Snow Fungus Soup with Longan & Ginkgo
This is a simple Chinese dessert (tong shui) to make at home. It is often cooked during Chinese New Year and auspicious occasions (I remember having it at my friend’s house on the morning of her wedding) presumably because its sweetness symbolises sweet blessings (甜甜蜜蜜). This is also a simplified form of our local Cheng Tng dessert (usually Cheng Tng comes with more ingredients such as lily bulbs, sea coconut, sweet potato and barley). Snow fungus is highly nutritious and it has health benefits such as improving blood circulation, and strengthening respiratory system. Because I cheat (as usual) by using canned ginkgo nuts (where the nuts are already shelled and boiled), the steps and cooking time for this recipe are greatly simplified; it only took me 30 minutes to prepare this dessert.
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(serves 6 to 8)
- 40 grams snow fungus (also known as white jelly fungus, silver ear, white wood ear, 雪儿)
- 2 litres water
- 5 pandan leaves, tied to a knot
- 50g dried longan (龙眼干)
- 120g rock sugar (冰糖) (adjust to taste)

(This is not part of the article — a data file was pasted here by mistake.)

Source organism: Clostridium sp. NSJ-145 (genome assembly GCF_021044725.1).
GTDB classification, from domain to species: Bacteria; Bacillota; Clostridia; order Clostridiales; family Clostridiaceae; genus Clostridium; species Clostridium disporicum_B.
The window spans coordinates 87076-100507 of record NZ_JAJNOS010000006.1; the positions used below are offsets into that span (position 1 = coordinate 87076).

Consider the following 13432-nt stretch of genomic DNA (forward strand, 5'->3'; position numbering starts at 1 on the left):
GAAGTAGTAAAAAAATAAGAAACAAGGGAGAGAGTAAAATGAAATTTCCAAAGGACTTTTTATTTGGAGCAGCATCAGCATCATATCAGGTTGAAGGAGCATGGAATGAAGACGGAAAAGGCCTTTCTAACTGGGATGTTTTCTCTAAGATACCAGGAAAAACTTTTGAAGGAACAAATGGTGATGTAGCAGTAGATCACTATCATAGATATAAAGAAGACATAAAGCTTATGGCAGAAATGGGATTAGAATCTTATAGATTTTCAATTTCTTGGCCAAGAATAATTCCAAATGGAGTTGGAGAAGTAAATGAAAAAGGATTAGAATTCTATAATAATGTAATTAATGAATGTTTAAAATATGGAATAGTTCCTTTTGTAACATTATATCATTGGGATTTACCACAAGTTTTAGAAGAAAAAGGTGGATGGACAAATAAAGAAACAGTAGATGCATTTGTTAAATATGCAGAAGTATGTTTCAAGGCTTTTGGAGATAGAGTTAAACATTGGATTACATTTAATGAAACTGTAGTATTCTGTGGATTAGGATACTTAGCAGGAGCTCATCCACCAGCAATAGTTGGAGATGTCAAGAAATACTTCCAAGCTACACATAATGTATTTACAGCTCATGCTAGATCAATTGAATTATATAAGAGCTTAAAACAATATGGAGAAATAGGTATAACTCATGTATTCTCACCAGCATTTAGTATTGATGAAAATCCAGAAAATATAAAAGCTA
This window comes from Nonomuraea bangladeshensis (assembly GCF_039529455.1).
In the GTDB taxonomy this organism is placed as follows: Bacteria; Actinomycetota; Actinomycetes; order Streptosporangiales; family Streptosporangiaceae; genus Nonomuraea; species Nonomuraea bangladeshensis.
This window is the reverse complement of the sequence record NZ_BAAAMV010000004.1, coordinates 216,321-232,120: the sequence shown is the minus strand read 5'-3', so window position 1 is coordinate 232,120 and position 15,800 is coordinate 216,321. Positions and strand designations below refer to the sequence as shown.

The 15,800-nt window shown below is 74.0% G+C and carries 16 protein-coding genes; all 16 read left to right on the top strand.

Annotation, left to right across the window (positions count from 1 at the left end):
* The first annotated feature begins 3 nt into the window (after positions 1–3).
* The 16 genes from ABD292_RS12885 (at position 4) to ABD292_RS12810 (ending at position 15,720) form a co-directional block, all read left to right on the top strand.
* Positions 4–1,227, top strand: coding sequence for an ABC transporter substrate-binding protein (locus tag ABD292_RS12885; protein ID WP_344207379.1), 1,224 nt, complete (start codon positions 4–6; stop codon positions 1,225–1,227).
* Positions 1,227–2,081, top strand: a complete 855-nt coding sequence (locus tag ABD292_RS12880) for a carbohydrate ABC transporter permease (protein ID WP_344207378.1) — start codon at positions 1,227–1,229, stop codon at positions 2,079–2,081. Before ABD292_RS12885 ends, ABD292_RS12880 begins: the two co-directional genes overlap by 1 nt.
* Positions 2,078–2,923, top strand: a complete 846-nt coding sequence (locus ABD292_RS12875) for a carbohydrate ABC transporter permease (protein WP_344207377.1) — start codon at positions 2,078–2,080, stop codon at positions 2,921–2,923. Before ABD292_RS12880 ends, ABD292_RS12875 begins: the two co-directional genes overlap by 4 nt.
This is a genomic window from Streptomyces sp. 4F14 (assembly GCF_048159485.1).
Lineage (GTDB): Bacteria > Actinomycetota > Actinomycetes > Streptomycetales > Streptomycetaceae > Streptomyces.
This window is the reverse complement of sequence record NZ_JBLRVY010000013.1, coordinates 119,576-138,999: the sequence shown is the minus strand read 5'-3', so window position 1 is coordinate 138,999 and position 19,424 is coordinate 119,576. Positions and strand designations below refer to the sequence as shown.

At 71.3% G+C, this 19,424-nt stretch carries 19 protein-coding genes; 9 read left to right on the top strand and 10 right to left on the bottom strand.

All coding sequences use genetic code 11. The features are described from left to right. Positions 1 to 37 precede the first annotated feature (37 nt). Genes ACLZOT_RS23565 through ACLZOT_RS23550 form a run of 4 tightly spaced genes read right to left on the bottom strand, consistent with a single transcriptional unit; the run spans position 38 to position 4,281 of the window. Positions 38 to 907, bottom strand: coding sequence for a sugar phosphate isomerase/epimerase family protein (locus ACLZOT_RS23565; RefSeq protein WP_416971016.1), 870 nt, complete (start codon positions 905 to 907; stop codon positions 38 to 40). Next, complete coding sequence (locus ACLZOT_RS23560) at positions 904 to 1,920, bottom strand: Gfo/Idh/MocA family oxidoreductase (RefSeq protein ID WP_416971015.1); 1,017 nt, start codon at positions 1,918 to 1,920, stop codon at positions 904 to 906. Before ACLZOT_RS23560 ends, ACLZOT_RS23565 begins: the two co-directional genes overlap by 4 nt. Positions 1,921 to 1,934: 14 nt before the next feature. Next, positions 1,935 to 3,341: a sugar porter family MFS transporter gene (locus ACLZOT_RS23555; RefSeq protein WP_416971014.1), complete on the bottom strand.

- 100g (about 30) ginkgo (gingko) nuts (白果) (either canned or vacuum-packed type)
- 20 pitted red dates (红枣)
1. Soak white fungus in a bowl of hot water (covered) for about half an hour, then carefully discard water. The white fungus should be puffed up and turn a whiter shade. Using a pair of kitchen scissors, trim and discard the dark yellow hard part on the centre underside of the fungus. Cut the rest of the fungus to smaller pieces and reserve for step 2.
2. In a soup pot, add water, cut fungus pieces, pandan leaves, longan and red dates. Bring to a boil and then simmer (with lid partially closed) for 20 minutes. Add gingko nuts and continue simmering for 10 minutes.
3. Add rock sugar to taste and off the flame when the sugar is fully dissolved. Discard pandan leaves. Serve warm or chilled.
1. Look out for good quality white fungus recognizable by its whole fungus shape – better ones are cleaner and more fragrant.
2. If you are using raw gingko nuts, gently crack open the shells with a mortar and pestle, insert a toothpick to flick out the dirt in the centre of the nut which is bitter tasting. You will need to increase the simmering time in step 2 (at least 1 hour instead of half an hour or until the nuts are soft). Add the white fungus at the last 30 minutes of simmering.
3. You can substitute gingko nuts with lotus nuts, or use a combination of both.
4. Instead of dried longans, you can substitute with fresh or canned longans which you add to the dessert when serving (no need to simmer).
Fancy more Chinese desserts recipes?
Who’s also making it
- Anncoo’s Hobby (her version uses canned longan)
- Ingredient: Snow Fungus
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